Hiking the Colorful Blue Basin at John Day Fossil Beds
Pop over to the Sheep Rock Unit of John Day Fossil Beds National Monument. There are several hikes that you can do but for a totally different landscape and a totally different color palette do the Blue Basin Overlook trail or the Islands in Time trail. Here you will see the blue valleys and gulches that have been carved out over millions of years. The dirt and rocks range from a pale gray to a deep jade or in the right light, an aqua or sky blue. For the shorter hike do the Islands in Time trail. Out and back it is just over a mile and a half round trip.
Note: along the Islands in Time trail you will see some different fossil displays. These are replicas and not actual fossils that have been left in the ground. Cool for learning, but not real. Real fossils can be seen at the visitor center.
Fossil and Palisades at the Clarno Unit
A bit further away and to the north is the Clarno Unit of John Day Fossil Beds National Monument. While it may not be colorful like the Painted Hill or Blue Basin, the Palisades of the Clarno Unit are pretty neat. Huge stone walls and spires in the high prairie make for interesting hiking near Fossil, Oregon.
As you do the trails at the Clarno Unity, watch for fossils in the rocks and boulders lining the trail. There are countless examples of prehistoric plants and leaves, just sitting in plain sight. It’s nature’s scavenger hunt and is really fun to go through with kids.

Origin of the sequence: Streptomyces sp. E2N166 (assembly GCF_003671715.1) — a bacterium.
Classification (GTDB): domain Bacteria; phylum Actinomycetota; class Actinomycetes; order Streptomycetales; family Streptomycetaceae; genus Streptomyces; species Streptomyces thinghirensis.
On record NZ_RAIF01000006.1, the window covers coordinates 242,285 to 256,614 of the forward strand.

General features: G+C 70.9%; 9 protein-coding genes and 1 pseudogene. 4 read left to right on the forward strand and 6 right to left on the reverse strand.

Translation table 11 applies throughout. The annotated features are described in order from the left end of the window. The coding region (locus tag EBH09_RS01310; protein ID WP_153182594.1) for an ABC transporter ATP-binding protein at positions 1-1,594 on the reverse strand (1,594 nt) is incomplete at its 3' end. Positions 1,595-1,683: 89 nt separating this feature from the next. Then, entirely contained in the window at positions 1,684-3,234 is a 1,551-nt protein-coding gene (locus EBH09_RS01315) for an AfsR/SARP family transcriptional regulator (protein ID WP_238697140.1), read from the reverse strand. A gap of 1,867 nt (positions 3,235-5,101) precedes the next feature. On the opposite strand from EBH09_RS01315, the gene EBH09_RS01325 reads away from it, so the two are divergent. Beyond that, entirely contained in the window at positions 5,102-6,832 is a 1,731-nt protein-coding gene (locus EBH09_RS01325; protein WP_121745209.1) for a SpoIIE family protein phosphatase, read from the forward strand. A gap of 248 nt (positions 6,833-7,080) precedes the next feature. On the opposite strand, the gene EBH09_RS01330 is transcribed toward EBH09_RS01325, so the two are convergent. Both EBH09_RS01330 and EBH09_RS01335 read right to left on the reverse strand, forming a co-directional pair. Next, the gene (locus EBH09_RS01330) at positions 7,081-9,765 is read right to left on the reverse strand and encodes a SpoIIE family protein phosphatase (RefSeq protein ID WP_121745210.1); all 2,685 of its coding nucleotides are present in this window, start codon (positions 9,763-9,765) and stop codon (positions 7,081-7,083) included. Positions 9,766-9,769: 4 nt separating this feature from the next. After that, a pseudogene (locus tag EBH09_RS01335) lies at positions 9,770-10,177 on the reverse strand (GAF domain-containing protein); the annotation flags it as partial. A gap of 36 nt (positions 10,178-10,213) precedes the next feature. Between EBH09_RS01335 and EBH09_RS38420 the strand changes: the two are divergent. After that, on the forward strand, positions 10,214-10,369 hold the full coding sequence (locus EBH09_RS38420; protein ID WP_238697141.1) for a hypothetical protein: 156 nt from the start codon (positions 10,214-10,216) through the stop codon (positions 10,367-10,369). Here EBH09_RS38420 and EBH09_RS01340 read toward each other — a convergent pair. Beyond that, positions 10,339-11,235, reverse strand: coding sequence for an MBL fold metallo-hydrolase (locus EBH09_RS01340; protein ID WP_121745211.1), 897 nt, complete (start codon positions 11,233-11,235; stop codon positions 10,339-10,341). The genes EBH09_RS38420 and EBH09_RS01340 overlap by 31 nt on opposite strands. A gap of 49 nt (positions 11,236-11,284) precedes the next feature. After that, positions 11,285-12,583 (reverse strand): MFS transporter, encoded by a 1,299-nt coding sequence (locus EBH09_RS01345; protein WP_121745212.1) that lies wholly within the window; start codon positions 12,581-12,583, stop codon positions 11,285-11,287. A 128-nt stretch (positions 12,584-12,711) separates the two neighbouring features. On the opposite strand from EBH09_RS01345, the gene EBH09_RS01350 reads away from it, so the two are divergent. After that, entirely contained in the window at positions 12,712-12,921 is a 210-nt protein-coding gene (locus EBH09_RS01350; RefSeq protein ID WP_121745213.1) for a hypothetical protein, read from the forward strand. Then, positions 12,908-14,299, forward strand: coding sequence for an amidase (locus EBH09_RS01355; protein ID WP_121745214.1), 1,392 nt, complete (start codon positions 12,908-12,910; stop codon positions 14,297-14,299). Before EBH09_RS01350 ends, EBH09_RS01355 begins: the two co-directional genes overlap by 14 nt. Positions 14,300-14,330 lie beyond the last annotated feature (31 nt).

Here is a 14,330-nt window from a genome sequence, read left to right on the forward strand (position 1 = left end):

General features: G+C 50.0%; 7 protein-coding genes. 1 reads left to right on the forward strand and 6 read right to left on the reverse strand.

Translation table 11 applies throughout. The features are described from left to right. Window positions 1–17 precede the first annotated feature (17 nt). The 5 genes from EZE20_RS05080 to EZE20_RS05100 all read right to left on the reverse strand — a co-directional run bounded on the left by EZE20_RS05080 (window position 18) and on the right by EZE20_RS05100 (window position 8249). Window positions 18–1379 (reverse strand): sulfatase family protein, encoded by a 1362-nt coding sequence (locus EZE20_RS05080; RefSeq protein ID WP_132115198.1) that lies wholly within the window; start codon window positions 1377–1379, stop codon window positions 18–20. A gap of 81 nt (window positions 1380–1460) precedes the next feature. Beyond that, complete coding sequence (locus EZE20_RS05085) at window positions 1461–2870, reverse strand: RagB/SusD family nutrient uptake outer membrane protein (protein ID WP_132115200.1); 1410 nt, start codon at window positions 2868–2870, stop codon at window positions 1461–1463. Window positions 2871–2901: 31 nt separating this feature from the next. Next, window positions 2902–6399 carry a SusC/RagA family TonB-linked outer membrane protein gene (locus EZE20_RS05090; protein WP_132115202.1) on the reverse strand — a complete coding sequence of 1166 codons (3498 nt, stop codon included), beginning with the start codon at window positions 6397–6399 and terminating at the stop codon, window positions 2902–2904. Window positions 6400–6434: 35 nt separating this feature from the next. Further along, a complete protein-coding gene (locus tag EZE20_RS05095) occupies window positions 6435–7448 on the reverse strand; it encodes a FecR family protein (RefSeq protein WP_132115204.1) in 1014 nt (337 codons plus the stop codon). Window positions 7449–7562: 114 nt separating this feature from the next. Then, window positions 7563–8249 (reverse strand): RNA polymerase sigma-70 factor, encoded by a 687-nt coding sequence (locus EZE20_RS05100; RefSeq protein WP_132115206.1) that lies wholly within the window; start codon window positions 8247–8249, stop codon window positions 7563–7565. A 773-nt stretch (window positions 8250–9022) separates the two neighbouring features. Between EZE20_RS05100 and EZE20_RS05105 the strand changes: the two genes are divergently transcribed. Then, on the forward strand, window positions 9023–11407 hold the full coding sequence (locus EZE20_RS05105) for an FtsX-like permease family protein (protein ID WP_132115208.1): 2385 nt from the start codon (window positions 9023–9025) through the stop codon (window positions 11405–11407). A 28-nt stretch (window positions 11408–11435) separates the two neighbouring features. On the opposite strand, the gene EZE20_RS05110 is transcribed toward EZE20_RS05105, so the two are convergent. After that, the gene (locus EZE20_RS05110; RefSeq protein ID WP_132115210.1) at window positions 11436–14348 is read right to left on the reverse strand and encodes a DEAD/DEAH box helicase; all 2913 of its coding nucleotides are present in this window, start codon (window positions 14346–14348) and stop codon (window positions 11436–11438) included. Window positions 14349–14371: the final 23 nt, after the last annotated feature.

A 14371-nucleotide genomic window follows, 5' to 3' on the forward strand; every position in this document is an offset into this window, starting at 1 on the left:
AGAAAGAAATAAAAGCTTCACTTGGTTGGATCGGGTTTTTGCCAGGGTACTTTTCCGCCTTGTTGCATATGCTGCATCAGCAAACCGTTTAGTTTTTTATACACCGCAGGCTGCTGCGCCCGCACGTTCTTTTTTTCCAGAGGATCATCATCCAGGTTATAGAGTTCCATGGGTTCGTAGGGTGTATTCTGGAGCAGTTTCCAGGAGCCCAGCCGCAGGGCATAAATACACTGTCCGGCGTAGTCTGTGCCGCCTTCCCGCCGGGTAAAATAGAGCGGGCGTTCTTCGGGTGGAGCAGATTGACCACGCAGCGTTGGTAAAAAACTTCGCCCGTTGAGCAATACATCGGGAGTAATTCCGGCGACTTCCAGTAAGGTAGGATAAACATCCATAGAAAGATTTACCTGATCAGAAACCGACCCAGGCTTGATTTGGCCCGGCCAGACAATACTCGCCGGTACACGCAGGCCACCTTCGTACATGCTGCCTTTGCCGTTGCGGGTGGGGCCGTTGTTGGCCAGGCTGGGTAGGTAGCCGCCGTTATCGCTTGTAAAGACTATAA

Park at the trailhead of the Geologic Time Trail and do the mellow hike to the Trail of Fossils (a loop). As you hike along the Palisades watch for the Clarno Arch, a natural bridge at the top of the lava flow walls.
Things To Do Near Oregon’s Painted Hills
As you are planning your visit you’ll see that you get to drive through the Ochoco National Forest to the West or the high desert to the east. Take time to enjoy some of the sights along the way if you can. The Oregon landscape is fascinating and you might just fall in love. Between Prineville and Painted Hills, we enjoyed spending an afternoon at Ochoco Lake and also hiking the Steins Pillar trail in the National Forest.
Another fun trip, and easy to add if you’re visiting the Clarno Unity at John Day Fossil Beds National Monument, is the town of Fossil, where you’ll find the Fossil Museum… to learn about and see fossils found in the area. The town also has festivals in the summer and even some cool historic architecture to check out. Heading northwest out of Fossil, you can also visit the historic ghost town of Shaniko. There’s not much there, but it’s fun and totally Old West!
Those are easy, fun things to do near Oregon’s Painted Hills that you can add to your drive back to your home base or at the end of your trip.
Make the Painted Hills a Day Trip from Bend
Bend, Oregon is one of our favorite West Coast cities. It’s that perfect combination of Oregon cool and nature enthusiast heaven. There are many different day trips you can do out of Bend including the Newberry Volcanic Monument (obsidian hiking), Smith Rock State Park (which we love!), and of course Oregon’s Painted Hills.